Or, of course, we can recognize the rather simplistic mechanisms of sympathy and competition as something that helps, but needs a bit more guidance than glands provide, and bring out the big guns: rational thought. We can then ask whether someone falling on hard times or catching bad luck with their health deserves to be separated from society and allowed to suffer, or alternately whether a contribution will be used towards an addiction rather than needed sustenance. Obviously, this cannot apply to every situation, but needs to be decided on an individual basis, and thus easy rules cannot be used. However, exercising the brain for a moment or three doesn’t exactly take beaucoup calories or induce a sweat (in most people anyway,) so this shouldn’t be considered difficult in the slightest. All that is necessary is recognizing that simple answers are only for simple people.

Listing the pros and cons of an argument or choice isn’t difficult – there’s an assumption among humans that anyone with a firm decision has already done this (that’s why they have a firm standpoint, right?) In reality, this is often not the case, and what we’re actually hearing from is a self-indulgent opinion, occasionally buttressed by cherry-picked facts. I think this describes 98% of all voter decisions. Decision-making should always involve the pros and cons, and as many of them as can be determined – not just the ones that reinforce our original standpoint. I actually heard someone arguing against same-sex marriage from a tax disadvantage – this is not someone who is expending any effort in their decisions. It wasn’t clear whether they had actually fooled themself, or simply thought it would be sufficient for others; either way it’s disturbing.

Moreover, we need to recognize that we are a cooperative species, and that building communities takes a higher precedence than building walls. None of us are, for instance, going to set our own bones. Think you feel qualified? Show me you can construct a x-ray camera. None of us are going to grow all of our own food. None of us are going to defend our property against all contestants. Despite the apparent attitude of major corporations, we really do need each other. Again, this isn’t a rule to be applied so we can leave the brain in a drawer – some people, such as con artists, have their own interests in mind and should not be accommodated in the interests of “community.” Then again, thwarting their schemes actually is a community interest.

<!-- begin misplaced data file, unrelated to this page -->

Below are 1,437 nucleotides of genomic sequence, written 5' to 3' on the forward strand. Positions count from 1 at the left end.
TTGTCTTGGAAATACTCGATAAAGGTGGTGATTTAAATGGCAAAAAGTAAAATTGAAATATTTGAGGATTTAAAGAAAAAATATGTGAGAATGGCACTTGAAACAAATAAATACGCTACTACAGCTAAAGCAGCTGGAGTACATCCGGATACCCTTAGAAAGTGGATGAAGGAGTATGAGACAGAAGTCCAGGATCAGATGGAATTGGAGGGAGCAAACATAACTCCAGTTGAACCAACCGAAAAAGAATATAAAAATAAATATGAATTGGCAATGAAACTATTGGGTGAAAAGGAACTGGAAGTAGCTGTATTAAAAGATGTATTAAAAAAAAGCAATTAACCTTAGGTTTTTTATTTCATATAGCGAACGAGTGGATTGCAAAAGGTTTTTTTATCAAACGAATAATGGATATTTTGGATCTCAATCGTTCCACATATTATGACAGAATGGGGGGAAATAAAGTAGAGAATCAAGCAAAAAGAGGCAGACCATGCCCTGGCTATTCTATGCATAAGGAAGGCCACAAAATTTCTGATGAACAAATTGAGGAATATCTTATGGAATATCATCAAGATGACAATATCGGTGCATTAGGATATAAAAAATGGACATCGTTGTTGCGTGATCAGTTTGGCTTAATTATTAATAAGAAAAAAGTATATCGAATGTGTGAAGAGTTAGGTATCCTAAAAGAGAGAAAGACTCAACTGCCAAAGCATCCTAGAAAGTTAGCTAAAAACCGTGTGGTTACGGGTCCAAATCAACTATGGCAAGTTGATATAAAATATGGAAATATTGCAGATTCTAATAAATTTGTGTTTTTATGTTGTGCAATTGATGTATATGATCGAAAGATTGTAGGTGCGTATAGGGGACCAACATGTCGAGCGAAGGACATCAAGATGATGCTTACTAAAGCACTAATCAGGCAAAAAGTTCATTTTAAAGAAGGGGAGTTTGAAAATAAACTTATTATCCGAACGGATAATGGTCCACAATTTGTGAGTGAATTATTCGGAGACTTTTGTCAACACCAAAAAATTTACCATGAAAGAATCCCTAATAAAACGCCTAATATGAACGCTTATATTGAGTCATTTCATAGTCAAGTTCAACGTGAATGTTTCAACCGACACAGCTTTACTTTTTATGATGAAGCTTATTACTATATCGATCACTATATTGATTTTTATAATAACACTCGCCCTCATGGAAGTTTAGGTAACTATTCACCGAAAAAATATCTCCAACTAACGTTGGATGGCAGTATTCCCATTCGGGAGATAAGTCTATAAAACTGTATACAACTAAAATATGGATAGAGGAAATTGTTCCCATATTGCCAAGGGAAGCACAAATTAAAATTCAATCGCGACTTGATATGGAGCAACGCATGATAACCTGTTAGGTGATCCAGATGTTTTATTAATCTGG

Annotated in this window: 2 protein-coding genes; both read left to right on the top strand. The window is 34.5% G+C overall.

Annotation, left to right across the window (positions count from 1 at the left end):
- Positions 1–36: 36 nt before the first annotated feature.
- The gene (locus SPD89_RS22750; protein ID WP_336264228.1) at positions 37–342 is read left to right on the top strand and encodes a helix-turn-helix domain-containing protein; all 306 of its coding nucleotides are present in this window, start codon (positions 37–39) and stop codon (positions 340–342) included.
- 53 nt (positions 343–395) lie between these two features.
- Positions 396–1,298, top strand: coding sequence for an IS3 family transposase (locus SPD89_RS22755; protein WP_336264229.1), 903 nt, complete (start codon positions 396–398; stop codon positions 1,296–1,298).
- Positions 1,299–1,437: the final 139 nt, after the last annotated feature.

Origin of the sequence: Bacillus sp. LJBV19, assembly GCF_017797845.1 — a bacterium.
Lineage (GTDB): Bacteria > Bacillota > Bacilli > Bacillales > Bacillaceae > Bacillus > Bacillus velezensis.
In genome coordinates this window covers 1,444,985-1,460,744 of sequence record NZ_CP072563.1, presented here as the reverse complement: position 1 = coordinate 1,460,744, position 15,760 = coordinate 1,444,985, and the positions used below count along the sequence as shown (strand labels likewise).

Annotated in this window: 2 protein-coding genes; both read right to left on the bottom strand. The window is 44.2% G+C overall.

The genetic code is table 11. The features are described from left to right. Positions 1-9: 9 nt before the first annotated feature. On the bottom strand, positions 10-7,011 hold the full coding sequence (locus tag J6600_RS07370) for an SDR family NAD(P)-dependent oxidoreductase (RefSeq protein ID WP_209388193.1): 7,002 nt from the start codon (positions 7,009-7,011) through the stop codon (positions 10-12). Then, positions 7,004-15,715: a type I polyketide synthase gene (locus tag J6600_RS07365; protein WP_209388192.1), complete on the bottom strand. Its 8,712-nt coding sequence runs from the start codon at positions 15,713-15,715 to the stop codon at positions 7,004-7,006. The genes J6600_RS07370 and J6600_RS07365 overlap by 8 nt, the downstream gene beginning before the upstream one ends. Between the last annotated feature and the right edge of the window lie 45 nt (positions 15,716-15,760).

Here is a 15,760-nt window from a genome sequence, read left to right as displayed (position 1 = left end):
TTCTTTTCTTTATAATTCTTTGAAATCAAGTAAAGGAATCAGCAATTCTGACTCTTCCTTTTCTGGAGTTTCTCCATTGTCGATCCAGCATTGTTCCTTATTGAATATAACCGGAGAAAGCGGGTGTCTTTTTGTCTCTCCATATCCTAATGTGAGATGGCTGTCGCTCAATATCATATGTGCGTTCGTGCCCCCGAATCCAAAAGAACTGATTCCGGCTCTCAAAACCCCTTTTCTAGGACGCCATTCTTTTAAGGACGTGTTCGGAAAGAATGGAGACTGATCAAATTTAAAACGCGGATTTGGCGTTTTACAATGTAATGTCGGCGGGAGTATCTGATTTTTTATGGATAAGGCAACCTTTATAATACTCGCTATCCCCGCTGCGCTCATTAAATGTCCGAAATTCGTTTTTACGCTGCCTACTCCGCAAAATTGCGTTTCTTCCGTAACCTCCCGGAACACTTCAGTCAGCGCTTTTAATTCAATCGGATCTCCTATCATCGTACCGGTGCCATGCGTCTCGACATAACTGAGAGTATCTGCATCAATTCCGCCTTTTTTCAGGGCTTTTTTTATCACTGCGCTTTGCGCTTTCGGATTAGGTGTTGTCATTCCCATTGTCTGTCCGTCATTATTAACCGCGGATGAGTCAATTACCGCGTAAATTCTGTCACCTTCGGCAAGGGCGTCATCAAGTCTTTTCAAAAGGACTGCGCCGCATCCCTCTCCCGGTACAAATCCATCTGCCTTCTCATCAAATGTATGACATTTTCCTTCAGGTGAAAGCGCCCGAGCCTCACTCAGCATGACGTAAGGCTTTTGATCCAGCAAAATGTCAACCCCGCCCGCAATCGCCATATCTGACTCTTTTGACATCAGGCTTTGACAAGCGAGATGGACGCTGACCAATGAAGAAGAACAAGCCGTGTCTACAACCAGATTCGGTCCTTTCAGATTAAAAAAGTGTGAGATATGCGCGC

There is a lot of emphasis right now, at least here in the states, on corporate-raider thinking, the idea that making a living is a competition – this is occasionally referred to as “social darwinism,” the concept that our success is measured in how much money we’re making or the power we can wield. It doesn’t bear any relation to the Theory of Natural Selection, and in the long run it produces exactly the situation we see far too frequently: businesses that sacrifice stability for short-term gains, which crash spectacularly when this fails to pan out. As pointed out above, competition cannot take precedence over cooperation, and even the most cutthroat organizations require support from a community or they fail. But it is up to us, the consumer, the citizen, the people that actually make the community, to restore the emphasis on people overall, rather than individualized factions dueling with one another.